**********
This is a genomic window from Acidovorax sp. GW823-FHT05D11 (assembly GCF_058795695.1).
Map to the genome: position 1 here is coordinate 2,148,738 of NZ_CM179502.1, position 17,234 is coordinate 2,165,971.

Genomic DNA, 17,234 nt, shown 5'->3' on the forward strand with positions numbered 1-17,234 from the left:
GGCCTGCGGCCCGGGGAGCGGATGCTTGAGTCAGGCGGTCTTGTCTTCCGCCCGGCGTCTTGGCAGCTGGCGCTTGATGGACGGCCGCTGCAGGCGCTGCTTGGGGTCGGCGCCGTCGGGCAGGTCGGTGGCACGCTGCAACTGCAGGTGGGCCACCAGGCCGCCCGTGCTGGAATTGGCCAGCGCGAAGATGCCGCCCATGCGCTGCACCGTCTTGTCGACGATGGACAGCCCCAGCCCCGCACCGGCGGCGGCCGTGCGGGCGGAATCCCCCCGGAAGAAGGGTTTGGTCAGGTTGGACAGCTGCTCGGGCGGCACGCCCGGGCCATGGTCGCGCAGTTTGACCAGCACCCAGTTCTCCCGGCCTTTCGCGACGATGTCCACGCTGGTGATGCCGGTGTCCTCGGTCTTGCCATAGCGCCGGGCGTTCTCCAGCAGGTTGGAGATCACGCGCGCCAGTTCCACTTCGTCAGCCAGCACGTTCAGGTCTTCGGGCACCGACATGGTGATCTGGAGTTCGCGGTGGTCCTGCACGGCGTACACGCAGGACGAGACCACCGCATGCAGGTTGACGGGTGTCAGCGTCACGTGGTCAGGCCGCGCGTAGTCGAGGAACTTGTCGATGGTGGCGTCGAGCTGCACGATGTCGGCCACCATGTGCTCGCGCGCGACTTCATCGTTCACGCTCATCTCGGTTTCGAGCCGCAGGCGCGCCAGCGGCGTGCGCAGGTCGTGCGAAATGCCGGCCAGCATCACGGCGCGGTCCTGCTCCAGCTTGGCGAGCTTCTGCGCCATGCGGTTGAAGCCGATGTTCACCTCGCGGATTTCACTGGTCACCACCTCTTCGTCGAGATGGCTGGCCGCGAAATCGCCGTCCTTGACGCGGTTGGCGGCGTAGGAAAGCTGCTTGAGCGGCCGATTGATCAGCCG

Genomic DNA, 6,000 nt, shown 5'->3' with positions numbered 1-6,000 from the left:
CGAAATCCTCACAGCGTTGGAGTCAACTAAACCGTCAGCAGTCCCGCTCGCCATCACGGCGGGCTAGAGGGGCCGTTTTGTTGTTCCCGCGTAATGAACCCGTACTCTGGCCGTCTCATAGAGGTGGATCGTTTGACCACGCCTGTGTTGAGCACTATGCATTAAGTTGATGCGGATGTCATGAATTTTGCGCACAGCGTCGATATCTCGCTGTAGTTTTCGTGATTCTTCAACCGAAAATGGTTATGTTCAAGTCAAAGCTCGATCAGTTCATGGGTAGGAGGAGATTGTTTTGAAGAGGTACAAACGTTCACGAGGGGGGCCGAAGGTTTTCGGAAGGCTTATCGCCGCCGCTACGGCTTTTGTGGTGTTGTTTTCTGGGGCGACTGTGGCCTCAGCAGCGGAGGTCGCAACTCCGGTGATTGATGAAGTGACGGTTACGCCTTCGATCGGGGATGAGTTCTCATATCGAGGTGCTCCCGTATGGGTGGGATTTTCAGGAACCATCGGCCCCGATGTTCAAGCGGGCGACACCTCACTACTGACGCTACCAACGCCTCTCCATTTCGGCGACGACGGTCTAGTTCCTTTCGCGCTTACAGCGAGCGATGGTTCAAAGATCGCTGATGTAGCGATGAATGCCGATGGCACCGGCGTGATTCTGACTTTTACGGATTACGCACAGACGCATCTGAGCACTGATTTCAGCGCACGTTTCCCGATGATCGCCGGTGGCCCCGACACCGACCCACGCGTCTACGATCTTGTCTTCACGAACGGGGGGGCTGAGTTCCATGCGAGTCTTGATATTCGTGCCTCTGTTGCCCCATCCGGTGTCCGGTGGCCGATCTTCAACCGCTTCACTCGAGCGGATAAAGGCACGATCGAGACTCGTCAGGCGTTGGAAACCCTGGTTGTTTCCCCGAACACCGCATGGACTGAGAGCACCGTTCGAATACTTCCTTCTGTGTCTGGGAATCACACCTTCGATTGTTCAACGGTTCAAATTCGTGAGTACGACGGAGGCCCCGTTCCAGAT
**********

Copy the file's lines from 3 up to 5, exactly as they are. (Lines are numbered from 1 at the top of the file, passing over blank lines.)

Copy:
Genomic DNA, 17,234 nt, shown 5'->3' on the forward strand with positions numbered 1-17,234 from the left:
GGCCTGCGGCCCGGGGAGCGGATGCTTGAGTCAGGCGGTCTTGTCTTCCGCCCGGCGTCTTGGCAGCTGGCGCTTGATGGACGGCCGCTGCAGGCGCTGCTTGGGGTCGGCGCCGTCGGGCAGGTCGGTGGCACGCTGCAACTGCAGGTGGGCCACCAGGCCGCCCGTGCTGGAATTGGCCAGCGCGAAGATGCCGCCCATGCGCTGCACCGTCTTGTCGACGATGGACAGCCCCAGCCCCGCACCGGCGGCGGCCGTGCGGGCGGAATCCCCCCGGAAGAAGGGTTTGGTCAGGTTGGACAGCTGCTCGGGCGGCACGCCCGGGCCATGGTCGCGCAGTTTGACCAGCACCCAGTTCTCCCGGCCTTTCGCGACGATGTCCACGCTGGTGATGCCGGTGTCCTCGGTCTTGCCATAGCGCCGGGCGTTCTCCAGCAGGTTGGAGATCACGCGCGCCAGTTCCACTTCGTCAGCCAGCACGTTCAGGTCTTCGGGCACCGACATGGTGATCTGGAGTTCGCGGTGGTCCTGCACGGCGTACACGCAGGACGAGACCACCGCATGCAGGTTGACGGGTGTCAGCGTCACGTGGTCAGGCCGCGCGTAGTCGAGGAACTTGTCGATGGTGGCGTCGAGCTGCACGATGTCGGCCACCATGTGCTCGCGCGCGACTTCATCGTTCACGCTCATCTCGGTTTCGAGCCGCAGGCGCGCCAGCGGCGTGCGCAGGTCGTGCGAAATGCCGGCCAGCATCACGGCGCGGTCCTGCTCCAGCTTGGCGAGCTTCTGCGCCATGCGGTTGAAGCCGATGTTCACCTCGCGGATTTCACTGGTCACCACCTCTTCGTCGAGATGGCTGGCCGCGAAATCGCCGTCCTTGACGCGGTTGGCGGCGTAGGAAAGCTGCTTGAGCGGCCGATTGATCAGCCG

Genomic DNA, 6,000 nt, shown 5'->3' with positions numbered 1-6,000 from the left: